In and Around Parasite: Two Tracks to the Construction of Bong Joon-ho as Global Auteur


Thursday, October 14, 2021, 4:30pm to 6:00pm


Online (Zoom)

Kim Koo Forum

event poster

Jihoon Kim
Associate Professor of Cinema and Media Studies, Chung-ang University; Visiting Scholar in Film and Media Studies Program, Columbia University

Jihoon Kim is associate professor of cinema and media studies at Chung-ang University, and currently a visiting scholar in the Film and Media Studies program at Columbia University. He is the author of Documentary’s Expanded Fields: New Media and the Twenty-First-Century Documentary (forthcoming in Oxford UP, 2022) and Between Film, Video, and the Digital: Hybrid Moving Images in the Post-media Age (Bloomsbury, 2018/16). He is also finalizing Post-verité Turns: Korean Documentary Cinema in the 21st Century, the first-ever English-written scholarly monograph on the Korean nonfiction film and video in the private sectors since the 1980s.

Chaired by Alexander Zahlten, Professor of East Asian Languages and Civilizations, Harvard University 

This paper investigates the unprecedented success of Parasite (2019) and Bong Joon-ho’s rise as globally reclaimed film director through the method of ‘two-track approach.’
Its first part develops the orthodox auteur criticism to unveil the film’s textual operations and Bong’s directorial control while the second takes a revisionist approach to film authorship to highlight the roles of industrial agents in elevating Bong as a celebrity in his involvement in the ‘Oscar race.’ Each part also argues that Bong’s status as global auteur is not constrained within either the classical auteur criticism or the revisionist reconfiguration of authorship: the first part explains the film’s construction of multiple entry points for viewers’ various interpretations, and the second tracks the film’s transnational or transcultural traffic and the social media hype of Bong as celebrity, including the hashtag #BongHive, in contemporary ‘convergence culture’ where the old cinephile culture and the new cinephile collide.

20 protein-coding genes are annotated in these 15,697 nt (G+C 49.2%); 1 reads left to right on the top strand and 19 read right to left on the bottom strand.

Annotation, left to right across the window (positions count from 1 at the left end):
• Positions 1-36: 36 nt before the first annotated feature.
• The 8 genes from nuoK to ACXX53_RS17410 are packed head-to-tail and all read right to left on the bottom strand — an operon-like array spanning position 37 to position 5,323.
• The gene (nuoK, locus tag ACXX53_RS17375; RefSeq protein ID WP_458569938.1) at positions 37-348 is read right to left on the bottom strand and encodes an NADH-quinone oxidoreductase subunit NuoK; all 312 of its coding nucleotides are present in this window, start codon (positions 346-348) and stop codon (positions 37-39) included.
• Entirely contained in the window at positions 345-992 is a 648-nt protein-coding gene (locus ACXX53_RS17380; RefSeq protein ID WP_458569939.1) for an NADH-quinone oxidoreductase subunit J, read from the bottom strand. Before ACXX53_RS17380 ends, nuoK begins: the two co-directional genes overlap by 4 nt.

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The Korea Institute acknowledges the generous support of the Kim Koo Foundation.